On all transports the health of the troops throughout the voyage was good. Each troopship carried at least one medical officer, three page 38 nursing sisters, and a number of medical orderlies to staff the ship's hospital. During the voyage all personnel were vaccinated. The men were done in small batches so as not to interfere unduly with training and ship's fatigues. In addition, there were a number of TAB inoculations of men not done in camp.
Seven major operations were performed on the Sobieski—five of them for removal of appendix. On the Strathaird a successful operation for the opening up of a mastoid was performed with the aid of an electric drill borrowed from the ship's engineering staff and two carpenter's chisels.
Ships' hospitals, although considered small should any epidemics have occurred, were sufficient for the voyage. The most common illnesses experienced on board were tonsillitis, mild influenza, measles, and diarrhoea. Preventive ablution centres were established at ports of call, regular medical inspections of troops were carried out, and some cases of venereal disease treated. In addition, medical officers gave frequent lectures on health precautions in the tropics, personal hygiene, and on conditions in Egypt.
An epidemic of acute diarrhoea of unknown causation occurred on the Dunera. An interesting feature on this ship was the apparatus for manufacturing ‘eusol’ in bulk from sea-water by electrolysis. This solution was used for the daily scrubbing of troop-decks, mess tables, latrines, etc.
Shortages of medical equipment, particularly of instruments necessary for a major surgical operation, were frequently commented on in voyage reports from each transport, but no serious difficulty ever arose. The chief needs included drugs, nursing equipment, sterilisers, and surgical instruments; stretchers, splints, and bandages were also needed for training hospital staffs, and additional fittings were required in ships' hospitals.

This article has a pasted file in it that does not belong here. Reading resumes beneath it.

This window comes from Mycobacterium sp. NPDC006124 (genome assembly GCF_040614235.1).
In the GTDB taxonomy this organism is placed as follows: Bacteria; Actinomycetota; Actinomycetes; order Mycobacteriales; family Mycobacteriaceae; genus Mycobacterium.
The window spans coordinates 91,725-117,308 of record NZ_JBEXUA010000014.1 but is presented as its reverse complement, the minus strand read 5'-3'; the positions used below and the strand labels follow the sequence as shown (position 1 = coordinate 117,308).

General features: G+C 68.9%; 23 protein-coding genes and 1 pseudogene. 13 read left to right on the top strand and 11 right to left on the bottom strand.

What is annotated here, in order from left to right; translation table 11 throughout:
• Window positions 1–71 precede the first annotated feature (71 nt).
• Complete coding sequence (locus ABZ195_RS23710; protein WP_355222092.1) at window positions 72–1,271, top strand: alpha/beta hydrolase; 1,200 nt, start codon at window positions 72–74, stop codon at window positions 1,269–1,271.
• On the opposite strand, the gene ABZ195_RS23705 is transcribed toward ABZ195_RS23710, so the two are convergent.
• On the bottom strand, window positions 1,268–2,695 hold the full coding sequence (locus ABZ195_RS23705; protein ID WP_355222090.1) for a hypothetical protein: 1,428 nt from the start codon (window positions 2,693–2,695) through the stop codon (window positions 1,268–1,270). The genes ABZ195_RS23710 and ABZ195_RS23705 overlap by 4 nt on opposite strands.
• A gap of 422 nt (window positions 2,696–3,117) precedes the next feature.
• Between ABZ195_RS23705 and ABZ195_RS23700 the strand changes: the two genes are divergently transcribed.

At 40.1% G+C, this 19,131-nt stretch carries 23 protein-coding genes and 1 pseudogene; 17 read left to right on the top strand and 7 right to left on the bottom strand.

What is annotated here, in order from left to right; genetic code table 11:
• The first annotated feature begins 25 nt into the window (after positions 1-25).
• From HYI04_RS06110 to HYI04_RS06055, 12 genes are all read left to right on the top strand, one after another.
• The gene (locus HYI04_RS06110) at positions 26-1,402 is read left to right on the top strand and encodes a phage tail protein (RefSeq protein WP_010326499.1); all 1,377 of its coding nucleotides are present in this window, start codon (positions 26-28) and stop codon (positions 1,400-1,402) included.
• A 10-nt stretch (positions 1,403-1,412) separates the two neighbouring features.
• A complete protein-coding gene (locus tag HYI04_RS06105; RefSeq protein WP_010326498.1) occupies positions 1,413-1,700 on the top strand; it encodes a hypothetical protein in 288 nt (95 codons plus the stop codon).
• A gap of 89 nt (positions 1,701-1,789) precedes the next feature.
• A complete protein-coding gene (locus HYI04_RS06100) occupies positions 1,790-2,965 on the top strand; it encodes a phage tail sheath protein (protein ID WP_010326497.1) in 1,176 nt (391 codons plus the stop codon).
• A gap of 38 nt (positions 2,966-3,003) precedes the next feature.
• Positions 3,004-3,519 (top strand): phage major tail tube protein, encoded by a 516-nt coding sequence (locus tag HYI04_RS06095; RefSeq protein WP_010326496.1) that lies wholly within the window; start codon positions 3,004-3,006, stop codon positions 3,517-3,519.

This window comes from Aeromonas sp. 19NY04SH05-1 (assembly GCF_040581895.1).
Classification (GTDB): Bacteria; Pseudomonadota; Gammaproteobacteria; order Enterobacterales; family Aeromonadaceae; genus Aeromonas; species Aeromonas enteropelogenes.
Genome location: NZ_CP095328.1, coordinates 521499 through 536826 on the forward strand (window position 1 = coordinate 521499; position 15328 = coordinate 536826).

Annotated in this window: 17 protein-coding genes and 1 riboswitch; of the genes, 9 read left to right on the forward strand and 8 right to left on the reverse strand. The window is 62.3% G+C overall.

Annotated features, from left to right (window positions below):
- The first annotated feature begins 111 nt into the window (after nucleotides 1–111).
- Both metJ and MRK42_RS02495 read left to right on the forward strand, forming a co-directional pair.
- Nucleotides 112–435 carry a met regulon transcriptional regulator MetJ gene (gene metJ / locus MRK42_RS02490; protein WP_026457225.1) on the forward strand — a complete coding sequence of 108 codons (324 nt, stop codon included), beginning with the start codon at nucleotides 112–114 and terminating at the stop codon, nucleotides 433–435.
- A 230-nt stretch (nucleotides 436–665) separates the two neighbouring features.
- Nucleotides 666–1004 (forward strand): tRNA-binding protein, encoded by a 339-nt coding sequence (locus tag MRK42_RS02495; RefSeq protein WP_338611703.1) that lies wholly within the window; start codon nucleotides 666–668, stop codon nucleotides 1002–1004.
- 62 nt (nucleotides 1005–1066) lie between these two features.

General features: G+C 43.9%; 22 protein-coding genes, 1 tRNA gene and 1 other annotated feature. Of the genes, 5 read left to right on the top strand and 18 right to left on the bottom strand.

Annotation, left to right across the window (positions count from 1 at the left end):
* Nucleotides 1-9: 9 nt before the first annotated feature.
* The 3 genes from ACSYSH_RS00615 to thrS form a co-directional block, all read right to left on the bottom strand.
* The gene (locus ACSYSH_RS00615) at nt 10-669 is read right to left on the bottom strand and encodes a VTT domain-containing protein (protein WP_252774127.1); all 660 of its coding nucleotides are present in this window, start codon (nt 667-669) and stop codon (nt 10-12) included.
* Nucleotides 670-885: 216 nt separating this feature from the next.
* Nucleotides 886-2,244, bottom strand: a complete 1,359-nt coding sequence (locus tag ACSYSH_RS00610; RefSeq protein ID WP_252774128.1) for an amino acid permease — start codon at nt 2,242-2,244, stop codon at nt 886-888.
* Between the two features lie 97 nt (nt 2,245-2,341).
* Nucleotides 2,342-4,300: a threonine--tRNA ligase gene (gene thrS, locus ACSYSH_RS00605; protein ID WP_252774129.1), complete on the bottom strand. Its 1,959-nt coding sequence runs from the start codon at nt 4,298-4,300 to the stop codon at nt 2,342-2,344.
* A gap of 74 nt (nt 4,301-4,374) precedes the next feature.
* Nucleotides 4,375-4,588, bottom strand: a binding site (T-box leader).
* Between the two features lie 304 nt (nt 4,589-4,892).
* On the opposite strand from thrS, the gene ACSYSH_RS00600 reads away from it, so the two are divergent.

Ventilation on the transports suffered, particularly at night, because of the necessity of keeping hatches and portholes closed and doors opening on to the decks covered with heavy blackout curtains. With natural ventilation thus reduced to a minimum, temperatures below decks at night were high, those taken at midnight on one occasion on the Sobieski ranging from 90 to 93 degrees Fahrenheit. Recommendations were made by the medical officer of this ship that hatches should be partially removed at nights and protective devices erected to comply with the blackout; also that screens should be built outside all doors leading on to decks to allow them to be left open at nights without the danger of lights showing.page 39
Second Echelon—Voyage to United Kingdom
The ships which conveyed the Second Echelon overseas were the Empress of Britain, Aquitania, Empress of Japan, and Andes. These were all passenger liners. The convoy, which sailed on 2 May 1940, was joined off the coast of Australia by other ships. Its destination was ostensibly the Middle East, though there was still some doubt about this at the time of its departure. When the convoy was proceeding towards Colombo from Fremantle on 15 May its course was changed to take it to Capetown and thence to the United Kingdom. The United Kingdom Government's War Cabinet had decided that, in view of the anticipated declaration of war by Italy, it would be inadvisable for the convoy to continue to the Middle East.